Silver Monuments Departing the LES After More than 60 Years in Business
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And so it goes, the last gravestone business on the Lower East Side is leaving. We knew eventually the day would come when Silver Monument Works would depart, but are in mourning nonetheless. Oh, that awesome antique store signage.
Neighborhood documentarian Clayton Patterson informs us that owner Murray Silver is gearing up for a move to Woodside, Queens. That’s apparently where the shop is (not to mention, the cemeteries), so relocating the showroom from 125 Stanton Street makes sense. Yet still sad. The tombstone purveyor has operated at this address since the 1940s, a five-story tenement in the family’s possession for decades.
Word on the street is that the operation will ship out within four weeks. Also, that Mr. Silver prefers to “rent the storefront to a ‘quiet’ business, not a restaurant; perhaps a gallery” after the departure.
Silver Monuments is itself a monument to the bygone gravestone district in this area. It thrived when this part of town was a Jewish enclave. Silver inherited the business from his late father Samuel Silver. His mother, Minnie, was the first woman on the Lower East Side to run a monument showroom.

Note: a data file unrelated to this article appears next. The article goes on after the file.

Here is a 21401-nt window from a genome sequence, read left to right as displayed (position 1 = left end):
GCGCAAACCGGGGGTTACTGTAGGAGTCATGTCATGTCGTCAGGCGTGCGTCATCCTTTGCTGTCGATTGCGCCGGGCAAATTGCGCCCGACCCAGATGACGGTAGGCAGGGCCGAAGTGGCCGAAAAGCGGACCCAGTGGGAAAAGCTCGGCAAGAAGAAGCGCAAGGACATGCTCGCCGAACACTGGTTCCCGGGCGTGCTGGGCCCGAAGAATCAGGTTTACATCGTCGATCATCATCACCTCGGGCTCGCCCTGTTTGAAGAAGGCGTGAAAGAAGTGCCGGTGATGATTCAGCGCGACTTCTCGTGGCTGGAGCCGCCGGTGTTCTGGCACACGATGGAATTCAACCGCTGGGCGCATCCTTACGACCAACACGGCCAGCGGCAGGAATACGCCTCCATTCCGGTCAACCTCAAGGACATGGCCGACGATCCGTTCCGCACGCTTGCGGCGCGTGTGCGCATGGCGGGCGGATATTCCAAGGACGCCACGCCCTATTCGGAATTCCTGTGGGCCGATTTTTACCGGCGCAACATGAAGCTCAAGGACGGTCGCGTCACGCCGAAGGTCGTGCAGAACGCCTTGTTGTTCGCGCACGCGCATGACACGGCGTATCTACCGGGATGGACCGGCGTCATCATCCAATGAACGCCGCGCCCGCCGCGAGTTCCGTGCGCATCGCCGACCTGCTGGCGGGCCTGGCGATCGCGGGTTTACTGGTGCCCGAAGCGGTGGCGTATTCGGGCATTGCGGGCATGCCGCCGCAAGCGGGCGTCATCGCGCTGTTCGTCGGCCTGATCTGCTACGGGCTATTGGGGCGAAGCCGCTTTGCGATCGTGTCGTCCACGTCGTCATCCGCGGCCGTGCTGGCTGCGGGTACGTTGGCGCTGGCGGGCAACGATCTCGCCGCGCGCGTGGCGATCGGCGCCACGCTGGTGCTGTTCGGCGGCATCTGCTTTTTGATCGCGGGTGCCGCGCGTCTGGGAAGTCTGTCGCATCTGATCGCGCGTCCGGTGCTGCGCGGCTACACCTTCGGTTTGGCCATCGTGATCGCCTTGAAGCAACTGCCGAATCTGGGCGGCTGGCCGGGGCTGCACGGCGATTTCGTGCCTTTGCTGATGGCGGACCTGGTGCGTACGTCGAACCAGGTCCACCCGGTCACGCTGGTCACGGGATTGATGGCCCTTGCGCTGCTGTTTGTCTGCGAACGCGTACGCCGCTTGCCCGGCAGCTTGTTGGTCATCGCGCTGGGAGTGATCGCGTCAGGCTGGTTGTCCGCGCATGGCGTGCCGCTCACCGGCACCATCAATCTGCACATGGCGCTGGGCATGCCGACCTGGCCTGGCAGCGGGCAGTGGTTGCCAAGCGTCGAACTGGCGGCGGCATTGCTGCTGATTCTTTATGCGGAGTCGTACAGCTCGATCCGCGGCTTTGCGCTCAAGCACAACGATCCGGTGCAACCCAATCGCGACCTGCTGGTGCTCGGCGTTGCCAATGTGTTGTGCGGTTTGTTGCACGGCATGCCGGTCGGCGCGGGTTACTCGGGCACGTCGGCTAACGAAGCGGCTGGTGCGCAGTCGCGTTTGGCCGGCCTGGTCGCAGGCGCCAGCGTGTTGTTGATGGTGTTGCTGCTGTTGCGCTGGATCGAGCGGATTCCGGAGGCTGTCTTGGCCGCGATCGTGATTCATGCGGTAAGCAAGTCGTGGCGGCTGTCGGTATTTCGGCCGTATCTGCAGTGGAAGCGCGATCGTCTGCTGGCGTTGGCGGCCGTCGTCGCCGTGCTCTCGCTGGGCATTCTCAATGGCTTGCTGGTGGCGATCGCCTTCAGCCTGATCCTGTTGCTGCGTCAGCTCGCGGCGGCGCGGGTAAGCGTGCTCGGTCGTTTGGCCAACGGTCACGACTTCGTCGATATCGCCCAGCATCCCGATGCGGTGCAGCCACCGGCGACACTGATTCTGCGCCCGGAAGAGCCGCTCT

However, this designated district began to decline in the 1950s when the population dispersed to the suburbs and rents subsequently rose. Because the Silver family owned 125 Stanton Street, they were able to gobble up the competition (including Forsyth, Weinreb & Gross).
The New York Times profiled Silver Monuments back in 2006. Here’s an excerpt:
The store is filled with examples of their work. On one family monument, a mother who was a seamstress was remembered by a spool of thread. On others, a feather in an inkwell for a son who was a writer; the scales of justice for a lawyer; an “Rx” for a pharmacist. Gravestones have been adorned by a deck of cards, a slot machine and a tennis racket.
Many customers have bought an engraving of candlesticks for their mothers because they were the ones who lighted the Shabbat candles every Friday night. Others would bring in a photograph of challah bread, which an artist reproduced. Tears came to Mrs. Silver’s eyes as she recounted one of the many difficult visits and a woman’s screams from half a century ago, which she still could hear. The woman came in with her husband and her parents to choose a monument for her 5-year-old son, who had been killed in a car accident.
[h/t The Villager]